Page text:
Colorado’s water managers decry lack of water, surplus of fire

Brent Gardner-Smith
Aspen Journalism
Directors and staff of the Colorado Water Conservation Board meeting on Thursday, July 19, 2018, in Glenwood Springs, as part of their practice of meeting in different river basins in the state. Many of the directors serving on the state agency's board said a lack of water in the state was now hurting both the agricultural and recreational sectors.
Brent Gardner-Smith/Aspen Journalism

More than 30 water managers and state officials gathered in Glenwood Springs last week for meetings of the Colorado Water Conservation Board and the Colorado River District, and most of them struggled to find good news to share with their colleagues.

Instead there were tales of extremely low flows, dazed fish, stunted crops, discouraged ranchers, idle fly-fishing guides, early cattle auctions, burnt forests and rivers and streams blackened by ash runoff.

“I’ve got to chime in on drought,” Mike Sullivan, the deputy state engineer at the Colorado Division of Water Resources, said Wednesday morning when various state officials were giving their reports.

“I took a look at the river flows the last couple of days,” Sullivan said. “About every river in the state is at least less-than-half of its average. Many of them are at a quarter of their average flows for this time of year. It’s just awful out there. There is no water in the rivers.”

And what water is left is too warm, said Jackie Corday, the manager of the water resource section of Colorado Parks and Wildlife.

“In rivers within every basin, daily water temperatures have exceeded 70 degrees, which you know is a scary thing for fish,” Corday said.

She also said the state may change the voluntary fishing restrictions on the lower Roaring Fork River, where people are being asked to stop fishing after 2 p.m., and move to a hard closure.

“We’re also looking at going beyond the fish-before-2 p.m. rule right now,” she said.

Don Brown, the commissioner of the Colorado Deptartment of Agriculture, said the lack of rainfall is making it harder than usual on ag producers.

“At La Junta, 3,000 head sold a week or two ago,” Brown said. “They haven’t had a July livestock auction in years. So that tells you that we’re pulling cattle off, selling calves before they should be sold, and probably the mama cows are leaving, as well.”

Also Wednesday, the board of the Colorado River District, which spans 15 Western Slope counties, was holding its regular quarterly meeting at its headquarters near Two Rivers Park in Glenwood Springs.

Marc Catlin represents Montrose County on the River District board and also is a Colorado state representative from House District 58, said the sweet corn in Olathe was coming in about two weeks early and irrigators near Montrose were working with about 70 percent of their usual water supplies.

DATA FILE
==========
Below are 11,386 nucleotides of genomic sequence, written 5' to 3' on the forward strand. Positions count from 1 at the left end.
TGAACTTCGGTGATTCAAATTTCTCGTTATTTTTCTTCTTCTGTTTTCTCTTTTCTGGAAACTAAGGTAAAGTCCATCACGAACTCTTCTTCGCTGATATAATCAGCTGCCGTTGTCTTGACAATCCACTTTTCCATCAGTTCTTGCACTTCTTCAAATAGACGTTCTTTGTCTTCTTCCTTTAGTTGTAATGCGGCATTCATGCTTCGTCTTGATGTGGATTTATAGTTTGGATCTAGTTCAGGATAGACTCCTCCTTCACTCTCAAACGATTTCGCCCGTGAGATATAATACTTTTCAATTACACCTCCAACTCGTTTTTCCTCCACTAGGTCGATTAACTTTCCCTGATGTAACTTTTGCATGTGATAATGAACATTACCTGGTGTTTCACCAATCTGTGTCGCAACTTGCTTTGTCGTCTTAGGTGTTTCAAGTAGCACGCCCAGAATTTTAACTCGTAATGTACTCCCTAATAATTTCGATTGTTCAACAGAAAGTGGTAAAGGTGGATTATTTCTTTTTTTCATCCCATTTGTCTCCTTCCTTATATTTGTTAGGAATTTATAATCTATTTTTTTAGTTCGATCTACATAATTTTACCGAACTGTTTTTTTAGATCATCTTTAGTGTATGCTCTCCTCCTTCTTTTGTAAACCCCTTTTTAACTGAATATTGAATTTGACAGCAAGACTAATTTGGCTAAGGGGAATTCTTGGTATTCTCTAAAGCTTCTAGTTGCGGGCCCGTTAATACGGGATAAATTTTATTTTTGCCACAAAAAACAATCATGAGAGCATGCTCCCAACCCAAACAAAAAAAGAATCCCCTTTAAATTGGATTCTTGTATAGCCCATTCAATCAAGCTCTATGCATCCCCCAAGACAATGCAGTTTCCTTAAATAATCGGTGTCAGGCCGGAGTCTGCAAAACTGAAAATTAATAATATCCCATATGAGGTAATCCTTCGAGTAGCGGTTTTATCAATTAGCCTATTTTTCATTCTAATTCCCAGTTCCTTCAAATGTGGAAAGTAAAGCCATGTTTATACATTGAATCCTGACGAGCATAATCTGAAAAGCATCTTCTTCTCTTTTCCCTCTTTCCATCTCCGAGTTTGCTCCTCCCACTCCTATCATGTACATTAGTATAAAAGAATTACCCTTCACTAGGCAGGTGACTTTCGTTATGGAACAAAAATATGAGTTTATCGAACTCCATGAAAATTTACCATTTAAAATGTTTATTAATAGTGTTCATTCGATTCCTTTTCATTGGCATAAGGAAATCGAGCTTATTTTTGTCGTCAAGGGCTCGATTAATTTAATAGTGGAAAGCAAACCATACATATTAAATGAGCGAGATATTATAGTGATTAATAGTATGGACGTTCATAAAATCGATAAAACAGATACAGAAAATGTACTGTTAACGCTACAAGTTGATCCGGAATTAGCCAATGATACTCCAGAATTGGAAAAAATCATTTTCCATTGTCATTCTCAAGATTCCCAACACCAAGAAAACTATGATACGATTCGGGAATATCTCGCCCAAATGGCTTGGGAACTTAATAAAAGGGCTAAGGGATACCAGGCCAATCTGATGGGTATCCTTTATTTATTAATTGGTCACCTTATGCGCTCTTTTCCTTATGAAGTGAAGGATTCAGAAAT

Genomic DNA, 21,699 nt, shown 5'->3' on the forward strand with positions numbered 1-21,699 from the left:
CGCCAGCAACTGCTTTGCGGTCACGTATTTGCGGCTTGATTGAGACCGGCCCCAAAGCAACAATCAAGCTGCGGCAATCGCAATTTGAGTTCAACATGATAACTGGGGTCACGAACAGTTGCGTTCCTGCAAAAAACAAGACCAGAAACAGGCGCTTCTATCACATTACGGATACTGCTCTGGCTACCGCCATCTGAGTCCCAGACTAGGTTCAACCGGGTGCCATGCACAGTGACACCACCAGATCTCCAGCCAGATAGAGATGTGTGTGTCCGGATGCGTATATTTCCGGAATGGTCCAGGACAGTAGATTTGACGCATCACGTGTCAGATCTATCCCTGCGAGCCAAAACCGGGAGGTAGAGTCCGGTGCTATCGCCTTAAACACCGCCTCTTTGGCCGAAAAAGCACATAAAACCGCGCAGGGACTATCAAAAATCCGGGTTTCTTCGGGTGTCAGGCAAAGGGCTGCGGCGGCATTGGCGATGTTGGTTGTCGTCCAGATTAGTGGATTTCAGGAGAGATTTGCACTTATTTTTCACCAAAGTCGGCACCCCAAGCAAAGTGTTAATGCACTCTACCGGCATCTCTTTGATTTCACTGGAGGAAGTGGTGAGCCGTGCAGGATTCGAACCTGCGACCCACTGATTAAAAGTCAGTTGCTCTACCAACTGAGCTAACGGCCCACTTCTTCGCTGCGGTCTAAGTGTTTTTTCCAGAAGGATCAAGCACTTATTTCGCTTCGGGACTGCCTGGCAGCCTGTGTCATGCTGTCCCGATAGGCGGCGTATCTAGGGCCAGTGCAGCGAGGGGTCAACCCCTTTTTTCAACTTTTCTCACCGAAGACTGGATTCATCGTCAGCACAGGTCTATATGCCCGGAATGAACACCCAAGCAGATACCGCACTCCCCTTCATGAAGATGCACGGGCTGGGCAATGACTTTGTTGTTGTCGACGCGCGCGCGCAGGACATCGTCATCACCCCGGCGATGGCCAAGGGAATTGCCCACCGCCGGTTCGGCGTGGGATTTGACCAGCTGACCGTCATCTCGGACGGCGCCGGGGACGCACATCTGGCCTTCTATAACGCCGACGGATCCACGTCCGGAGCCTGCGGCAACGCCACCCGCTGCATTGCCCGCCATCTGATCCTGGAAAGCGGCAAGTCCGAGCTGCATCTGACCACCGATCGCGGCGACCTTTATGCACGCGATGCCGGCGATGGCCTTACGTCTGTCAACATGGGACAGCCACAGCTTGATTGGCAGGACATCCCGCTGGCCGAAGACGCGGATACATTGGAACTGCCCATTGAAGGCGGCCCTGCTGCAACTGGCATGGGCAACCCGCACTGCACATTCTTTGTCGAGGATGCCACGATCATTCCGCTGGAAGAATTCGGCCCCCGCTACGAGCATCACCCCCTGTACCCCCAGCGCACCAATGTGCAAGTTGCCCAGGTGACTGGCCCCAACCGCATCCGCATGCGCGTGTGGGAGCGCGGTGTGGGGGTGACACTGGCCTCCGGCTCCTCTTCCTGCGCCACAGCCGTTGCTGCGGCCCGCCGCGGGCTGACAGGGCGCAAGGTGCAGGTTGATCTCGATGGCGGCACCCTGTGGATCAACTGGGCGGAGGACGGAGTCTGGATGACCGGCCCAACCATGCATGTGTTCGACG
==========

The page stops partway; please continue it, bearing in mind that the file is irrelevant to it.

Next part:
But to the south and west, in the San Juan and Dolores river basins, Catlin said conditions are much worse.

“I mean, it is incredibly bad,” Catlin said. “Dove Creek and that country, tens of thousands of acres, no harvest whatsoever. ‘Zeroed out’ is what they kept telling me while I was down there. The feeling that you get from those people when they are zeroed out, it’s just incredible.”

Karn Stiegelmeir, who represents Summit County on the River District board and is a Summit County commissioner, said both the Blue and Colorado rivers are experiencing “unprecedented temperatures,” making it hard for fish to survive.

“And so our outfitters are devastated because they just don’t have the ability to do their business all summer, taking people out on fishing trips,” she said.

And Alden Vander Brink, who represents Rio Blanco County on the River District board, said a huge algae bloom on the White River is choking the river.

“Nobody’s fishing it, nobody’s tubing it, nobody’s swimming in it, nobody’s wading in it, nobody wants to be in it because it is just a floating mat of grass,” Vander Brink said. “And I talked to one rancher the other day where he said he’s just done. He goes, ‘I’m done. I’m shutting the system off. I’m gonna make my last cutting. I’m done till it goes away.’”

On Thursday morning, the CWCB board again assembled in a meeting room in downtown Glenwood Springs.

Steven Anderson, the manager of the Uncompaghre Valley Water Users Association and a fourth-generation farmer in the valley, told his fellow board members he, too, was seeing early corn, unusual cattle and sheep auctions, and shrinking water supplies.

“Friends of mine that have high-country pastures that they’ve pastured for generations have told me that springs that they’ve never seen dry, are dry,” he said

Celene Hawkins, who represents the San Miguel, Dolores, Animas and San Juan river basins on the CWCB board, told her fellow directors good news was in short supply.

Hawkins is director of the Western Colorado Water Project for The Nature Conservancy and lives in Durango, which has been dealing with the 416 Fire and its aftermath.

“Unfortunately we are seeing really heavy ash flows into the Animas River and we’re seeing a pretty significant fish kill in the river,” she said. “The river’s been running black off and on.”

Editor’s note: Aspen Journalism is collaborating on the coverage of water and rivers with The Aspen Times. More at